The Catalan independence movement (Catalan: independentisme català; Spanish: independentismo catalán) is a social and political movement with roots in Catalan nationalism, which seeks the independence of Catalonia from Spain, along with some in the movement supporting the independence of North Catalonia from France and that of other Catalan-speaking areas, referred to as the Catalan Countries.
The Catalan independence or separatism is a political movement that supports the independence of Catalonia or the Catalan countries from Spain and France. The Catalan independence movement began in the 19th century. The separatists believe that Catalonia is a nation. Catalonia has its own language ( Catalan language) and culture ( Catalan culture ).
Catalan Countries. Catalan Declaration of Sovereignty. Catalan European Democratic Party. 2009–2011 Catalan independence referendums. Catalan National Committee. Catalan Nationalist Party. Catalan Solidarity for Independence. Catalan Way. Catalan Way 2014.
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Catalan Solidarity for Independence ( Catalan: Solidaritat Catalana per la Independència, SI; IPA: [suliðəɾiˈtat kətəˈlanə pəɾ lə jndəpənˈdɛnsi.ə]) is an electoral coalition in Catalonia, founded in the summer of 2010 as an outcome of the grassroots social movement that initiated and organized the Catalan independence referendums of 2009 and 2010. It was organized as a common political platform for Catalan independentism, dissatisfied with what they considered a pragmatist ...
- The Origins of Catalan National Identity
- The Development of Modern Catalanism
- Forms of Contemporary Catalan Nationalism
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During the first centuries of the Reconquista, the Franks drove the Muslims south of the Pyrenees. To prevent future incursions, Charlemagne created the Marca Hispanica in 790 CE, which consisted of a series of petty kingdoms serving as buffer states between the Frankish kingdom and Al-Andalus. Between 878 and 988 CE, the area became a hotbed of Frankish-Muslim conflict. However, as the Frankish monarchy and the Caliphate of Córdoba both weakened during the 11th century, the resulting impasse allowed for a process of consolidation throughout the region's many earldoms, resulting in their combination into the County of Barcelona, which became the embryo of today's Catalonia. By 1070, Ramon Berenguer I, Count of Barcelona, had subordinated other Catalan Counts and intransigent nobles as vassals. His action brought peace to a turbulent feudal system and sowed the seeds of Catalan identity. According to several scholars, the term "Catalan" and "Catalonia" emerged near the end of the 11t...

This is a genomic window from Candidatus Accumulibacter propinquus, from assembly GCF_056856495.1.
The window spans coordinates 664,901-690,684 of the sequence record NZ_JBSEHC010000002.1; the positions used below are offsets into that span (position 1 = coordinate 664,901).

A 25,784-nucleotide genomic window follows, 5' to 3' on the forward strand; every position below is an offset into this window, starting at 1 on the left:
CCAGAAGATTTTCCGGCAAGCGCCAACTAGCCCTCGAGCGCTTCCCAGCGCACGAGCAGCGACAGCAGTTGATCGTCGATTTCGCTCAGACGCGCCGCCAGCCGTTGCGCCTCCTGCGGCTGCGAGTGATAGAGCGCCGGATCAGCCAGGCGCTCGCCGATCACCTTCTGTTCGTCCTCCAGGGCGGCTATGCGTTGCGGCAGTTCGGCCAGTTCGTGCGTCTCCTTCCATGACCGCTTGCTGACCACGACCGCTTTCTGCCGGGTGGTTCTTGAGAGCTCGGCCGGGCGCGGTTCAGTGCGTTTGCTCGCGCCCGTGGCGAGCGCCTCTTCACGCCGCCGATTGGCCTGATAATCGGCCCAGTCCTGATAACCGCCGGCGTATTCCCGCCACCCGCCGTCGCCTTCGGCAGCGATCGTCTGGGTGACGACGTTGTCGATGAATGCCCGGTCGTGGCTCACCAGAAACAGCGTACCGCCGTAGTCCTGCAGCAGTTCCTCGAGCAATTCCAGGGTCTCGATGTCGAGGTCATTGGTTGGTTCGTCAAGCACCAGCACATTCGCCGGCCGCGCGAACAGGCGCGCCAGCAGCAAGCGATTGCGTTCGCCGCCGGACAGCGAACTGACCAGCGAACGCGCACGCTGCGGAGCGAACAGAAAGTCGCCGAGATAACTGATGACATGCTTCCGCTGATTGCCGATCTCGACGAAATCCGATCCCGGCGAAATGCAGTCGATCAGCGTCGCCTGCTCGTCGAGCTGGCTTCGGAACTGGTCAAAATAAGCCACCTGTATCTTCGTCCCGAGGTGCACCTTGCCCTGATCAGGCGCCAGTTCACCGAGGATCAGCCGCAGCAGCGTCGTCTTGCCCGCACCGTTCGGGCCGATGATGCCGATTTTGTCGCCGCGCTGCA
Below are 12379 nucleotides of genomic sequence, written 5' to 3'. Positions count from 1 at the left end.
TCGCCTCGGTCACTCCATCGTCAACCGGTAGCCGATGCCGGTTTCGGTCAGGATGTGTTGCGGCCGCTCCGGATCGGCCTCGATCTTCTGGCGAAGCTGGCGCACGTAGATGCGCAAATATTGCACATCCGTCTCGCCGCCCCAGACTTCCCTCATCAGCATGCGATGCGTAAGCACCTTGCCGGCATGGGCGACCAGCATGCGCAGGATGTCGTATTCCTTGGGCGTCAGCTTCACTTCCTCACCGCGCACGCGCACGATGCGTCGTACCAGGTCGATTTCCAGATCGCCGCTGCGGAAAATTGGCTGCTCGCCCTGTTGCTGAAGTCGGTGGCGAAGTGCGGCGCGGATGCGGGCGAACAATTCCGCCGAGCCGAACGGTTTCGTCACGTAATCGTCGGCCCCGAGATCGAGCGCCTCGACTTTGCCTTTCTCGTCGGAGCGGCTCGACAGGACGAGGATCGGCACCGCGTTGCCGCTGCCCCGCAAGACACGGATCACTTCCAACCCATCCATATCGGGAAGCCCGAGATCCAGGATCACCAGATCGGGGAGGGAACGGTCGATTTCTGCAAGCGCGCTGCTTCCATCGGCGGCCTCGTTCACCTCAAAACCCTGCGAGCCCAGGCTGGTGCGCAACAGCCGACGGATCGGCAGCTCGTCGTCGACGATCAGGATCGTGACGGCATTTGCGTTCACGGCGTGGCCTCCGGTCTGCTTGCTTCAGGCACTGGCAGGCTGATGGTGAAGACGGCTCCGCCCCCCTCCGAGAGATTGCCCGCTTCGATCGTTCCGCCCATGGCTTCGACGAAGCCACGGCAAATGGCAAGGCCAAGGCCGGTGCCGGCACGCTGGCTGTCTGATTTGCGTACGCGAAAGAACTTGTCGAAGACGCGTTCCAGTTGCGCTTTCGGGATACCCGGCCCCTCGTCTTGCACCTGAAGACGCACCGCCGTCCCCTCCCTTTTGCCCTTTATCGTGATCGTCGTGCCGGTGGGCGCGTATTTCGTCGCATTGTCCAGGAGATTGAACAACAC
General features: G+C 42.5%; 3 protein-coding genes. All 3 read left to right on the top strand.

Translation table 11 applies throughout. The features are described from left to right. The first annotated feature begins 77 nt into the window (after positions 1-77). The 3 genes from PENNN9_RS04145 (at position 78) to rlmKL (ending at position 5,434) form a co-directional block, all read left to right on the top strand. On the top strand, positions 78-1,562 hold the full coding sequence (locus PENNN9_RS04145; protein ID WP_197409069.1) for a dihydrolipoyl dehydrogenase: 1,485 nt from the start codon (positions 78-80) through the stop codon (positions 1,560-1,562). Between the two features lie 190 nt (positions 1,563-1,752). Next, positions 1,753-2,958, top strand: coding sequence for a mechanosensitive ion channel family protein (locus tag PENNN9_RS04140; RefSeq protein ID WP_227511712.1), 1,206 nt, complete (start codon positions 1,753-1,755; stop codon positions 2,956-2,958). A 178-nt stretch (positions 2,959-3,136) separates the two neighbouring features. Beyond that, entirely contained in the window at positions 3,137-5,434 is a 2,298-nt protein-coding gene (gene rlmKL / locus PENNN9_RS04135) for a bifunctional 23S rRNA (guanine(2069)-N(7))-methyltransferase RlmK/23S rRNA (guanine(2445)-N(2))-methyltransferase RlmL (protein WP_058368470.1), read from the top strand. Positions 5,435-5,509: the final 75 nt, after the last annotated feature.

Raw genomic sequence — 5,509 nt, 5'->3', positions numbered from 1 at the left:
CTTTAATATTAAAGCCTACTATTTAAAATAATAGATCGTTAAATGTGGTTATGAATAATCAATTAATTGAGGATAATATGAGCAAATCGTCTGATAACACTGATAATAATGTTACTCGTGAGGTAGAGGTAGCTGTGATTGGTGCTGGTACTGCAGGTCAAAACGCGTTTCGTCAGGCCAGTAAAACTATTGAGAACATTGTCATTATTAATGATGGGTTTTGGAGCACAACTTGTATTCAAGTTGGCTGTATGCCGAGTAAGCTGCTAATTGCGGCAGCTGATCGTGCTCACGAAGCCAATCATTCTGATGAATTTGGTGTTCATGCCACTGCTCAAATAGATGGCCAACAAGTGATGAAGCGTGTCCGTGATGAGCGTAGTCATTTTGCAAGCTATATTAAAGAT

The Renaixença ("rebirth" or "renaissance") was a cultural, historical and literary movement that pursued, in the wake of European Romanticism, the recovery of the Catalans' own language and literature after a century of repression and radical political and economical changes. As time went by, and particularly immediately after the fiasco of the Revolution of 1868 (led by the Catalan general Juan Prim) and the subsequent fail of the First Spanish Republic(1873–1874), which many Catalans expected an instauration of a federal republic, the movement acquired a clear political character, directed to the attainment of self-government for Catalonia within the framework of the Spanish liberal state. Like most Romantic currents, the Renaixença gave historical analysis a central role. History, in fact, was an integral part of Catalonia's "rebirth." Texts on Catalonia's history — inspired by the Romantic philosophy of history — laid the foundations of a Catalanist movement. Works like Valentí...
Being a broad movement, Catalan nationalism can be found in several manifestations in the current political scene. Most of the main Catalan political parties— as of 2019, Catalan European Democratic Party (PDECAT), Republican Left of Catalonia (ERC), Socialists' Party of Catalonia (PSC), En Comú Podem (ECP) and Popular Unity Candidature(CUP)—adhere to Catalanism to varying degrees, though neither the PSC nor En Comú Podem are usually regarded as Catalan nationalist. The scope of their national objectives diverges. While some restrict them to Catalonia-proper alone, others seek the acknowledgment of the political personality of the so-called Catalan Countries, the Catalan-speaking territories as a whole. Such claims, which can be seen as a form of Pan-nationalism, can be read in official documents of CiU, ERC and Popular Unity Candidates (CUP). Besides Catalonia, the main Catalan-speaking regions have their own nationalist parties and coalitions which support, to varying degrees, the...Alland, Alexander. Catalunya, One Nation, Two States: An Ethnographic Study of Nonviolent Resistance to Assimilation. New York: Palgrave Macmillan, 2006.Balcells, Albert. Catalan Nationalism: Past and Present. New York: St. Martin's Press, Inc., 1996.Conversi, Daniele. The Basques, the Catalans, and Spain: Alternative Routes to Nationalist Mobilisation. London: Hurst & Company, 1997. ISBN 1-85065-268-6.Conversi, Daniele. "Language or race?: the choice of core values in the development of Catalan and Basque nationalisms." Ethnic and Racial Studies 13 (1990): 50–70.
Since the 2010s there has been growing support for Catalan independence. On 27 October 2017, the Catalan Parliament unilaterally declared independence following a disputed referendum. The Spanish Senate voted in favour of enforcing direct rule by removing the Catalan government and calling a snap regional election.